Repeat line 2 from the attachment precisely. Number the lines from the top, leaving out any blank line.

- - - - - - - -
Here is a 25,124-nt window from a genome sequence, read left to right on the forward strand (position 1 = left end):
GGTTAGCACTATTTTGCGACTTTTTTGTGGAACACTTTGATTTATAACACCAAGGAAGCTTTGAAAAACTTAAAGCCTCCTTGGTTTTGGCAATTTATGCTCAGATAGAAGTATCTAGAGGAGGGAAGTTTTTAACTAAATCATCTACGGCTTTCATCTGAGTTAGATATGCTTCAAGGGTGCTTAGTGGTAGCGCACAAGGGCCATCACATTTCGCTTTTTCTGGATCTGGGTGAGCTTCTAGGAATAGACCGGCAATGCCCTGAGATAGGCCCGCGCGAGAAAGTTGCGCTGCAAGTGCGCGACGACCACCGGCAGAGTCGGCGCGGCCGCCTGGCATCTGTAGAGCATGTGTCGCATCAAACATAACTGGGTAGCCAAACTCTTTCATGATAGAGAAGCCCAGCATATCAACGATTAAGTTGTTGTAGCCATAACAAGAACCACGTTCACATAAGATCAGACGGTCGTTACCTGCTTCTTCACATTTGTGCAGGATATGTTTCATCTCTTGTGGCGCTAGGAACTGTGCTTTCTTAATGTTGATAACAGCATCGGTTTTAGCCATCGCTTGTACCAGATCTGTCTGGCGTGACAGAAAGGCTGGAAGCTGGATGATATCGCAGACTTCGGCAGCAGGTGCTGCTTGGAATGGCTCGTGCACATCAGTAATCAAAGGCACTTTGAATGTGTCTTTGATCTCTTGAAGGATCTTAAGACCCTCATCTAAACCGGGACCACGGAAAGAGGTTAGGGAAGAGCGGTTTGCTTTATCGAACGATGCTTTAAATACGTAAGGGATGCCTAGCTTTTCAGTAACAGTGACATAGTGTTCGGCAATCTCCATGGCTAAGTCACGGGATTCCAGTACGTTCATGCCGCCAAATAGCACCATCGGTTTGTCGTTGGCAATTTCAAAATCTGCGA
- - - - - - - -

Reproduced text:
GGTTAGCACTATTTTGCGACTTTTTTGTGGAACACTTTGATTTATAACACCAAGGAAGCTTTGAAAAACTTAAAGCCTCCTTGGTTTTGGCAATTTATGCTCAGATAGAAGTATCTAGAGGAGGGAAGTTTTTAACTAAATCATCTACGGCTTTCATCTGAGTTAGATATGCTTCAAGGGTGCTTAGTGGTAGCGCACAAGGGCCATCACATTTCGCTTTTTCTGGATCTGGGTGAGCTTCTAGGAATAGACCGGCAATGCCCTGAGATAGGCCCGCGCGAGAAAGTTGCGCTGCAAGTGCGCGACGACCACCGGCAGAGTCGGCGCGGCCGCCTGGCATCTGTAGAGCATGTGTCGCATCAAACATAACTGGGTAGCCAAACTCTTTCATGATAGAGAAGCCCAGCATATCAACGATTAAGTTGTTGTAGCCATAACAAGAACCACGTTCACATAAGATCAGACGGTCGTTACCTGCTTCTTCACATTTGTGCAGGATATGTTTCATCTCTTGTGGCGCTAGGAACTGTGCTTTCTTAATGTTGATAACAGCATCGGTTTTAGCCATCGCTTGTACCAGATCTGTCTGGCGTGACAGAAAGGCTGGAAGCTGGATGATATCGCAGACTTCGGCAGCAGGTGCTGCTTGGAATGGCTCGTGCACATCAGTAATCAAAGGCACTTTGAATGTGTCTTTGATCTCTTGAAGGATCTTAAGACCCTCATCTAAACCGGGACCACGGAAAGAGGTTAGGGAAGAGCGGTTTGCTTTATCGAACGATGCTTTAAATACGTAAGGGATGCCTAGCTTTTCAGTAACAGTGACATAGTGTTCGGCAATCTCCATGGCTAAGTCACGGGATTCCAGTACGTTCATGCCGCCAAATAGCACCATCGGTTTGTCGTTGGCAATTTCAAAATCTGCGA